Drew hadn't thought of that. "How much for how long?"

"Ten dollars for ten minutes. Twenty dollars for each ten minutes after that."

"Ten minutes," Drew said. He slipped a ten dollar bill into the slot and got a receipt that read, "Booth 5."

Before entering the corridor of booths he glanced at the girl. She was slipping a bill into the machine. The bill must have been wrinkled because the machine kept spitting it back out.

Booth 5 was small but comfortable. Drew sat in the only chair under a large helmet. The helmet lowered slowly onto his head.

Drew cowered in a doorway. "Don't let them see me," he muttered over and over. He was terrified.

A few zombies passed without seeing him. Then one stopped and turned to him. It was horrible looking. Half its face was ripped away exposing all its teeth. The teeth were broken and jagged and flecked with blood.

The zombie reached for him. Drew didn't understand how it could see him because it had no eyes.

The zombie yanked him with amazing strength sending him sprawling to the sidewalk. He felt a sharp pain in his leg. He looked and saw the zombie trying to gnaw through his pants.

Gunshots. The zombie fell beside him, dead. A soldier rushed up and asked, "Did it bite you?"

Drew was too shaken to speak. He shook his head no.

The soldier said, "You'd better find cover." Then he ran off.

The pain began in Drew's leg. It felt like he was being hammered by invisible sledge hammers. The pain spread to both legs and up his torso. Under his skin it felt as if thousands of tiny monkeys were wielding tiny knives. Drew would have laughed if it hadn't hurt so much.

The pain reached his head and his vision went black. A hunger flowered in his gut. A hunger like none he'd ever felt before. A hunger for human flesh. A hunger for human brains.

The helmet lifted and the room lights brightened cheerfully. A female voice said, "Please follow the lit arrows to the exit." The voice repeated the message in a dozen other languages.

Outside in the bright sunlight Drew encountered the girl again.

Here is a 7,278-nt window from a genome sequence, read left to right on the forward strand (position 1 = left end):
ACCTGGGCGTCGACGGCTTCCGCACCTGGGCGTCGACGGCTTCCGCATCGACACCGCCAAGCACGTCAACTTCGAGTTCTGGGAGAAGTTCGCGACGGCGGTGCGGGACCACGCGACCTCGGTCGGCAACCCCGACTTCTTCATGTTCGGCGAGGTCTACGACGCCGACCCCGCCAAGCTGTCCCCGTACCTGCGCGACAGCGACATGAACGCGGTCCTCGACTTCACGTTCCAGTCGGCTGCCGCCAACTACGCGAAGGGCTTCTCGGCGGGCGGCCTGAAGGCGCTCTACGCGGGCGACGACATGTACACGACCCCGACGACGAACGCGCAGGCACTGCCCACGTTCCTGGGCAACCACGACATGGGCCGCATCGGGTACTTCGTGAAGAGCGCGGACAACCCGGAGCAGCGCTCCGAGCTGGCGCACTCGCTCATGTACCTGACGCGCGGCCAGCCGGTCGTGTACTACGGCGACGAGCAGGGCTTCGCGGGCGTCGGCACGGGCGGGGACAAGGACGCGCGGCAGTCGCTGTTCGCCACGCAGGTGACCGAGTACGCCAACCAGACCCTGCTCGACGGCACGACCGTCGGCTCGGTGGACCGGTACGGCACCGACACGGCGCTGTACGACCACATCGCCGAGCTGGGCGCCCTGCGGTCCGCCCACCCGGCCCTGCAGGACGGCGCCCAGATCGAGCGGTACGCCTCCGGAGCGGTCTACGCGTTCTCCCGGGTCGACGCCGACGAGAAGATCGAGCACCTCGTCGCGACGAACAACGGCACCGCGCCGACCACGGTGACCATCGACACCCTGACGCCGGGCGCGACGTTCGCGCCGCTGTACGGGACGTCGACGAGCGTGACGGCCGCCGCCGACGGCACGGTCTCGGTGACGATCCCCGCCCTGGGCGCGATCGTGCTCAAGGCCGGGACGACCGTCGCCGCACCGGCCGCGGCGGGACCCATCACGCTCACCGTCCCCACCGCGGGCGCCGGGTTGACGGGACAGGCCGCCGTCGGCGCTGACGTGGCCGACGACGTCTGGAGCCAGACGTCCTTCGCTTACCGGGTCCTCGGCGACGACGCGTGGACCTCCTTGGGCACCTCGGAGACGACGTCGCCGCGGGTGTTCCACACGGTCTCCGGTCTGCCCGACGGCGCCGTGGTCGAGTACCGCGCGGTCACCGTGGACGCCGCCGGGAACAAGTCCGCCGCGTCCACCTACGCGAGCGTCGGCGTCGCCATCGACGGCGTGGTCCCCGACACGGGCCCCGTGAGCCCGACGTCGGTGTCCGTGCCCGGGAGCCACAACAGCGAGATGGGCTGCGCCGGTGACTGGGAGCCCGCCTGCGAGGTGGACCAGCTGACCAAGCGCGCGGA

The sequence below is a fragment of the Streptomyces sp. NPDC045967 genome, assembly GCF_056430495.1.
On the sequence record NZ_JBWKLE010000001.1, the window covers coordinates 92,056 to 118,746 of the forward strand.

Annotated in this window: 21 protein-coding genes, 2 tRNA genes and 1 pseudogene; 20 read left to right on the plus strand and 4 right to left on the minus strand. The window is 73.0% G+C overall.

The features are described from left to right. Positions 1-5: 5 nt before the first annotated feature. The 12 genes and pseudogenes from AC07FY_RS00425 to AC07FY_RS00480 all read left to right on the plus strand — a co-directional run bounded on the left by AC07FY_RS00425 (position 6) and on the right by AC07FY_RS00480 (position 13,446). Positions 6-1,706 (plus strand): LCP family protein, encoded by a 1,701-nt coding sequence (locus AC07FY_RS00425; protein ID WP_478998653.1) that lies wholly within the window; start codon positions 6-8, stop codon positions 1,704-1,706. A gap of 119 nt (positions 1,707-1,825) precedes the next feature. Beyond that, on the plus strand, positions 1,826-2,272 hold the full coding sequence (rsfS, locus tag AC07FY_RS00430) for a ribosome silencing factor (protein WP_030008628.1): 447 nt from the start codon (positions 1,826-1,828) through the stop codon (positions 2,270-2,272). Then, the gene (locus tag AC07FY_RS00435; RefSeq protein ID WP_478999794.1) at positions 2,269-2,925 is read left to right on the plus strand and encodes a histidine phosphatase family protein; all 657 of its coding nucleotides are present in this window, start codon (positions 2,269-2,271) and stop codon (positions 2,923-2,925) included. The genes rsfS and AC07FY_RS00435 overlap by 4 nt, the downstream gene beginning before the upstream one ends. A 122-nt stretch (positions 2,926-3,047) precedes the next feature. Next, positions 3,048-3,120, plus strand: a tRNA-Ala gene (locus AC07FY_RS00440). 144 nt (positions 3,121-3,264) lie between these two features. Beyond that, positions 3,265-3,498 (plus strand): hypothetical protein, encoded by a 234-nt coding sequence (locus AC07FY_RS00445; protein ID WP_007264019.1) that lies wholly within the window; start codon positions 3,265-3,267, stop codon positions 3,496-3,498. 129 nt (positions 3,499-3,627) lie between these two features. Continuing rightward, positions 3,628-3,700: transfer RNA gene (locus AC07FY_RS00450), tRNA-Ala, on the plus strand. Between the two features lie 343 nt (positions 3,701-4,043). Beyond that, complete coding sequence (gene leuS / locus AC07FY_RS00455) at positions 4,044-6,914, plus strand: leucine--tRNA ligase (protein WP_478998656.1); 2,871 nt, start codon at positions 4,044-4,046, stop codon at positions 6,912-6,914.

"How was it?" she asked.

"It hurt," he said. "I don't think I want to do that again."

"I sure want to," she said. Her eyes couldn't seem to focus on him. She reminded him of a drug junky he'd read about in a book once.

"What were you?" Drew asked her.

"The green fairy," she said and waved her arms. "You know, like on the absinthe bottle. You going to go in again?"


"I would but I don't have any more money. You got any you can let me have?"

"That was my last ten," Drew wisely lied. He really had another fifty in his pocket.

"Tooo Baaad," the girl sang. She spun and pranced her way along the sidewalk. Drew watched her stop every once in a while and ask for money. Drew watched her until she was gone.

"What a place this city is," he said aloud to himself. "Who would have thought it."

The 2008 San Francisco Zombie Mob   •  Photo Posted Friday 22 August 2008   •  (16 August 2008) San Francisco, California   •  © 2008 Bryan Costales Creative Commons Attribution-NonCommercial License

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The Medical Examiner arrived
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Off Again
Copyright 2008 Bryan Costales

Wayne Donue was in an on-again/off-again relationship with his girlfriend Sue Chounsteux. A friend had emailed him notice about a City Readiness Exercise in the financial area. It looked interesting and was free, so he'd suggested to Sue they go watch.

"Look," said Wayne. He pointed at the Medical Examiner just emerging from a car. "Do you remember Quincy?"

"Who's that?" Sue was rocking periodically back and forth. Because, Wayne thought, her shoes weren't right for standing.

"An old TV show about a Medical Examiner."

"What's he doing here. This is just an exercise right?"


"No. The Medical Examiner. Nobody's dead right? It's just pretend."

"Oh," Wayne said. It finally dawned on him she was talking about the real Medical Examiner. "It's probably his job. You know, he had to come."

"A waste of money. I'm sure there's plenty of dead people in the City to keep him busy. I mean," Sue crossed her arms. "They could have stuck a paper Medical Examiner sign on the back of some volunteer college kid. If all he had to do is show up, I mean."

"Look," Wayne pointed again. "Isn't that Fong? You know, the police chief?"

Sue didn't reply so Wayne looked at her. Her arms were still crossed but now she was staring at him.

"I'm going home," Sue announced.

"I'll go with you."

"No. You go to your home and I'll go to mine."

A siren grew loud as another fire truck pulled up. Wayne turned to look. When he turned back, Sue was gone.

Wayne crossed his arms. "Damn," he said to himself. "I guess our relationship is off again."

San Francisco Readiness Exercise   •  Photo Posted Wednesday 20 August 2008 internal link   •  (16 August 2008) San Francisco, California   •  © 2008 Bryan Costales Creative Commons Attribution-NonCommercial License

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Green Events
(12 of 31) (29748 views)


Harmless Fun
Copyright 2008 Bryan Costales

Matt Wintergrune rode his bicycle every Sunday for exercise and health. Sunday last, he rode through the Presidio grounds and down to Crissy field. There he encountered an exhibit of globes upon one of which was painted the word Lallapalooza.